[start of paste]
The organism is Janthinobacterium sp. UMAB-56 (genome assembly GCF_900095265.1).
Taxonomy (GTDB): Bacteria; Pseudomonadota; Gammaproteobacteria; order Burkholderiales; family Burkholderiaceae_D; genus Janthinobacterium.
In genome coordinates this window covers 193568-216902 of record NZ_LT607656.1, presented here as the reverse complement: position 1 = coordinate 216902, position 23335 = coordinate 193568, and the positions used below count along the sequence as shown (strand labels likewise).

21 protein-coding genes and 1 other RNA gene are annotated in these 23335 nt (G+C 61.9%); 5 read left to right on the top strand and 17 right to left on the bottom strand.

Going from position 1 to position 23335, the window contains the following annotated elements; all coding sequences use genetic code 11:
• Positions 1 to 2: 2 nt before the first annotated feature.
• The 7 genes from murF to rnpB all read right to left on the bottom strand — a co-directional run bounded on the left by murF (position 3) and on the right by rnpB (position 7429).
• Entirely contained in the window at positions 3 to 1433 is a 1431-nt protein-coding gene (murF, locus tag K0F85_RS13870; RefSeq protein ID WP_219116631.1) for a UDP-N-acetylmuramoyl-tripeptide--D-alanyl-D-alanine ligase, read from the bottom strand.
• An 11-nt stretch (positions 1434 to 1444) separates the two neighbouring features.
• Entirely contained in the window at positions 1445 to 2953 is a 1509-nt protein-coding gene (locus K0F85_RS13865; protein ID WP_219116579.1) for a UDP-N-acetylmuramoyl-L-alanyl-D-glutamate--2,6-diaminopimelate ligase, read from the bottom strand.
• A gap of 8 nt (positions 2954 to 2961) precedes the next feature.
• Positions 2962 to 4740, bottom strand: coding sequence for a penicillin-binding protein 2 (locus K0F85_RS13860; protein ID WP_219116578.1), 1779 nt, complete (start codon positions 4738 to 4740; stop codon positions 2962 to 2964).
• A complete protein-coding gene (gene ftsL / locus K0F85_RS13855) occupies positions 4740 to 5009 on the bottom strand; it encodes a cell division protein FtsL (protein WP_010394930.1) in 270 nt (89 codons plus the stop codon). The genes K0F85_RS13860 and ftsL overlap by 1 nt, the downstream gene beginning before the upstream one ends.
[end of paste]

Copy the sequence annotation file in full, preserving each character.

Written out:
The organism is Janthinobacterium sp. UMAB-56 (genome assembly GCF_900095265.1).
Taxonomy (GTDB): Bacteria; Pseudomonadota; Gammaproteobacteria; order Burkholderiales; family Burkholderiaceae_D; genus Janthinobacterium.
In genome coordinates this window covers 193568-216902 of record NZ_LT607656.1, presented here as the reverse complement: position 1 = coordinate 216902, position 23335 = coordinate 193568, and the positions used below count along the sequence as shown (strand labels likewise).

21 protein-coding genes and 1 other RNA gene are annotated in these 23335 nt (G+C 61.9%); 5 read left to right on the top strand and 17 right to left on the bottom strand.

Going from position 1 to position 23335, the window contains the following annotated elements; all coding sequences use genetic code 11:
• Positions 1 to 2: 2 nt before the first annotated feature.
• The 7 genes from murF to rnpB all read right to left on the bottom strand — a co-directional run bounded on the left by murF (position 3) and on the right by rnpB (position 7429).
• Entirely contained in the window at positions 3 to 1433 is a 1431-nt protein-coding gene (murF, locus tag K0F85_RS13870; RefSeq protein ID WP_219116631.1) for a UDP-N-acetylmuramoyl-tripeptide--D-alanyl-D-alanine ligase, read from the bottom strand.
• An 11-nt stretch (positions 1434 to 1444) separates the two neighbouring features.
• Entirely contained in the window at positions 1445 to 2953 is a 1509-nt protein-coding gene (locus K0F85_RS13865; protein ID WP_219116579.1) for a UDP-N-acetylmuramoyl-L-alanyl-D-glutamate--2,6-diaminopimelate ligase, read from the bottom strand.
• A gap of 8 nt (positions 2954 to 2961) precedes the next feature.
• Positions 2962 to 4740, bottom strand: coding sequence for a penicillin-binding protein 2 (locus K0F85_RS13860; protein ID WP_219116578.1), 1779 nt, complete (start codon positions 4738 to 4740; stop codon positions 2962 to 2964).
• A complete protein-coding gene (gene ftsL / locus K0F85_RS13855) occupies positions 4740 to 5009 on the bottom strand; it encodes a cell division protein FtsL (protein WP_010394930.1) in 270 nt (89 codons plus the stop codon). The genes K0F85_RS13860 and ftsL overlap by 1 nt, the downstream gene beginning before the upstream one ends.